Curing TB Depends On You The Patient

I Had TB And Survived…

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This is how a TB patient looks like…

The statistics for Sierra Leone is grim – 17, 000 to 23, 000 infected with 3, 000 deaths annually.
Tuberculosis – a disease that has been around for thousands of years – could be wiped out by 2045 if investment in the disease is increased to $10 billion a year.
A panel of experts has set out a vision for ending TB within the next 25 years if the world invests in a range of measures including research and development, targeted prevention and high quality diagnostics.
The Lancet Commission on TB, published ahead of World TB Day on March 24, said that the savings generated from averting a TB death are estimated to be three times the cost and could be much greater in many countries where the disease is most prevalent.
TB is the world’s leading infectious killer, responsible for 1.6 million deaths worldwide in 2017, with drug-resistant forms of the disease threatening control efforts in many parts of the world. Progress on fighting the disease has stalled in recent years.
The World Health Organization (WHO) first declared TB a public health crisis in 1993, and last year the first-ever UN High-Level Meeting on TB made ending the disease a global priority.
Countries committed to treating 40 million people and preventing 30 million new cases between 2018-2022.
However, many experts say the world is not on track to achieve this. Countries need to be held to account for the commitments they have already made, including at the UN high level meeting.
The clock is ticking on the commitment to find and treat 40 million people by 2022.
In its vision for wiping out the disease, the Commission urged countries to invest in high-quality rapid diagnostics; target those at high risk of contracting TB, such as those living with patients infected with the disease; and increase investment in research and development, particularly vaccines and diagnostics.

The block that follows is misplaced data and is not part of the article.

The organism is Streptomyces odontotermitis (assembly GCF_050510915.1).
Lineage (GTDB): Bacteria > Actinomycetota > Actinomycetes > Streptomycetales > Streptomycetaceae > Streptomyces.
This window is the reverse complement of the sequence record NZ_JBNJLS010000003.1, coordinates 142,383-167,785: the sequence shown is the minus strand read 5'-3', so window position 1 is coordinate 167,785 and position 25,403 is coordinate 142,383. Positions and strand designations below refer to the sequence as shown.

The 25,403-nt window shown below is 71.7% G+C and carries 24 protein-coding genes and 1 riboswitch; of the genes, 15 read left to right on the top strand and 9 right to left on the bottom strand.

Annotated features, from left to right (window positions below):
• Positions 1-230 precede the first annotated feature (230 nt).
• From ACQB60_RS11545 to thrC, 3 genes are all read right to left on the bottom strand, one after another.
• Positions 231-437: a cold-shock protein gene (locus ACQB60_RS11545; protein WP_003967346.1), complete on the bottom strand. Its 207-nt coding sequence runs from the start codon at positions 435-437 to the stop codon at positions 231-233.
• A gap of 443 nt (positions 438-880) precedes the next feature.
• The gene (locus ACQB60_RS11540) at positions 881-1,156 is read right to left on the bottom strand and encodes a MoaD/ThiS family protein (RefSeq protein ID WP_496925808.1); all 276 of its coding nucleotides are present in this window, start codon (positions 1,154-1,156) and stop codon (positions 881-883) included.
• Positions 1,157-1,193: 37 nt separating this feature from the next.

It says that the 10 countries with the highest burden of the disease need to implement specific measures to make a significant dent in rates of the disease.
India, for example, could avert eight millions deaths between now and 2045 if care and treatment of patients with TB is improved. In Moldova, where more than 25 per cent of all TB cases are drug resistant, improving access to drug susceptibility testing and second-line drugs would reduce mortality by 44 per cent.
But the Commission says that while TB-specific measures are important, improving access to essential health services would also go a long way towards wiping out the disease.
Investment is a crucial part of the picture, says the report.
Last year a landmark study of a vaccine developed by British pharmaceutical giant GSK and non profit the International Aids Vaccine Initiative showed promise as it reduced TB rates by about half. But the vaccine is still in the early stages of development.
Dr. Reid said the new vaccine and new drugs such as bedaquiline and delamanid meant there were significant grounds for optimism. But he added good tools already exist.
“Existing efforts fail to identify 35 per cent of the burden of TB but we have diagnostics and treatments that could be readily available if only countries committed to investing in services to diagnose and treat,” he said.
Dr Reid said that it was largely countries most affected by TB who should be making the investments, rather than international donors.
“Many of these high-burden countries such as India could substantially increase their investment in TB by prioritizing their health systems and increasing their tax revenue by taxing things like tobacco,” he said.

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